Government disputes UN on GMA detention
Aurea Calica (The Philippine Star) - October 8, 2015 - 10:00am

MANILA, Philippines - Malacañang disputed yesterday the opinion of the United Nations Working Group that detained former President Gloria Macapagal-Arroyo was not accorded due process in her plunder case.

“If they have an opinion or view with regard to our system, that is their right. But our position is clear: We do not agree with what they stated,” Presidential Communications Operations Office Secretary Herminio Coloma Jr. said.

“The Philippine government or any international body, for that matter, cannot interfere nor influence the course of an independent judicial proceeding,” he said.

Afflicted with a degenerative bone disease, the former president has earned sympathy from the UN body, which called her detention arbitrary and in violation of international law.

International human rights lawyer Amal Alamuddin Clooney, the wife of actor George Clooney, informed Arroyo’s lawyer Lorenzo Gadon through e-mail of the opinion of the UN Working Group on Arbitrary Detention.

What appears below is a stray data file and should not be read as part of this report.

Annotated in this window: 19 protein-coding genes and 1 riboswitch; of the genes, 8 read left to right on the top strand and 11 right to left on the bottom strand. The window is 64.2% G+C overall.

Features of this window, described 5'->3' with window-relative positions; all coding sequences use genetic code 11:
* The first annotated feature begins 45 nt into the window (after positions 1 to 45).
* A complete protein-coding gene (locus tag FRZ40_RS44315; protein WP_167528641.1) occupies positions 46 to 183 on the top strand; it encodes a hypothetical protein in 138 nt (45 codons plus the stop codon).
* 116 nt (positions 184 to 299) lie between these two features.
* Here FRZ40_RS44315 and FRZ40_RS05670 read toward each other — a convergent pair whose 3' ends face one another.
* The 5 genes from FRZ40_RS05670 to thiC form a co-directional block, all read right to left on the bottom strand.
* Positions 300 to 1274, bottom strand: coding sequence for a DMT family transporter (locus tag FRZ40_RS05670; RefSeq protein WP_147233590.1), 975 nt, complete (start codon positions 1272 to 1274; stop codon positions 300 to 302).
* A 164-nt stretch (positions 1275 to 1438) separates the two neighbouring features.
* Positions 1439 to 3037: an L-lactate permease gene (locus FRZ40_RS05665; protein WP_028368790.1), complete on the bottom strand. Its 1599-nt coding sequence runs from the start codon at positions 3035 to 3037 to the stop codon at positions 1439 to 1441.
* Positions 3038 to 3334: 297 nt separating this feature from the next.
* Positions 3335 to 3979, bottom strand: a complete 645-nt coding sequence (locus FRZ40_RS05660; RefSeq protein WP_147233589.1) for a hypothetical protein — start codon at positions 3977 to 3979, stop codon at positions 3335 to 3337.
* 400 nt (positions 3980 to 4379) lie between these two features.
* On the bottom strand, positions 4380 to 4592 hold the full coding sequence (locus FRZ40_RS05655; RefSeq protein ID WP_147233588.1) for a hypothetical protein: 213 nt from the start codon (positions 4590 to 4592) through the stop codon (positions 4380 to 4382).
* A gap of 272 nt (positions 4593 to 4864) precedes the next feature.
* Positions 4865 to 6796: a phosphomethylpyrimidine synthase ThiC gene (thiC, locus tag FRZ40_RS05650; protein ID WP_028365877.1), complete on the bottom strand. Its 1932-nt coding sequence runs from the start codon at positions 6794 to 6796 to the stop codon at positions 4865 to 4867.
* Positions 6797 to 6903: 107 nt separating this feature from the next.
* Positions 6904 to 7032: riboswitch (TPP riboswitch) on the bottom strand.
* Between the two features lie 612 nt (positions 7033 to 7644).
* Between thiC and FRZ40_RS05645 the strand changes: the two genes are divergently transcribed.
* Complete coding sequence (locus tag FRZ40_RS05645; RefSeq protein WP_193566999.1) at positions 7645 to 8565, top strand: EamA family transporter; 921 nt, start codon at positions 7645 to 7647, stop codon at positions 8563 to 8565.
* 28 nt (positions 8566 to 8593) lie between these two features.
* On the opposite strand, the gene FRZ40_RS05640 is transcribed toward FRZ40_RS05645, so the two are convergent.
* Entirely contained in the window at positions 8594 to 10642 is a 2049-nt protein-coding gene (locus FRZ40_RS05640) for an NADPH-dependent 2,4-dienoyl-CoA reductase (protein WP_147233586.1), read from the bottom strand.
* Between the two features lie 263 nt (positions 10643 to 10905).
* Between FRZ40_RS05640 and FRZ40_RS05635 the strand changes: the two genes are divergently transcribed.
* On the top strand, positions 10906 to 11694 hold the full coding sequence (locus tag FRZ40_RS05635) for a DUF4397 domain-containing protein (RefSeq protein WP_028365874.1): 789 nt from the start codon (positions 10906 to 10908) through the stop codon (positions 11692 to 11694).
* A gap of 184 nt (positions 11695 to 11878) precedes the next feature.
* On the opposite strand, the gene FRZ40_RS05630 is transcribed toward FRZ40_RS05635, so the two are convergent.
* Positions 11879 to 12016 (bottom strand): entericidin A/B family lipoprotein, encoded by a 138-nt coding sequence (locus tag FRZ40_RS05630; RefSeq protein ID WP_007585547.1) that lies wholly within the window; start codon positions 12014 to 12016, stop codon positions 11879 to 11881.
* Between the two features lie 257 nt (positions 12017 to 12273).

“In its opinion released on 2 October 2015, the UN Working Group on Arbitrary Detention confirmed that the detention of former President of the Philippines Gloria Macapagal-Arroyo violates international law and is arbitrary on a number of grounds,” she said.

Coloma said the Philippines would prepare an appropriate response to the UN opinion through the Department of Foreign Affairs.

“The Philippines, as a signatory to the International Convention on Civil and Political Rights and the Universal Declaration of Human Rights, abides by its international obligations and ensures that all individuals are accorded due process under its laws,” Coloma said.

He said even Sandiganbayan presiding Justice Amparo Cabotaje-Tang had pointed out that the graft court’s handling of the case was in accordance with the country’s laws.

Tang explained the rulings of the court’s First Division on the petitions for bail filed by the Arroyo camp “are governed by the rules of court duly promulgated by the Supreme Court.”

“The First Division of this court has strictly adhered to these rules. Only the Supreme Court can overturn any ruling of this court,” Tang told The STAR.

Associate Justice Samuel Martires, a senior magistrate of the Sandiganbayan, added that the UN opinion is not binding on the Sandiganbayan.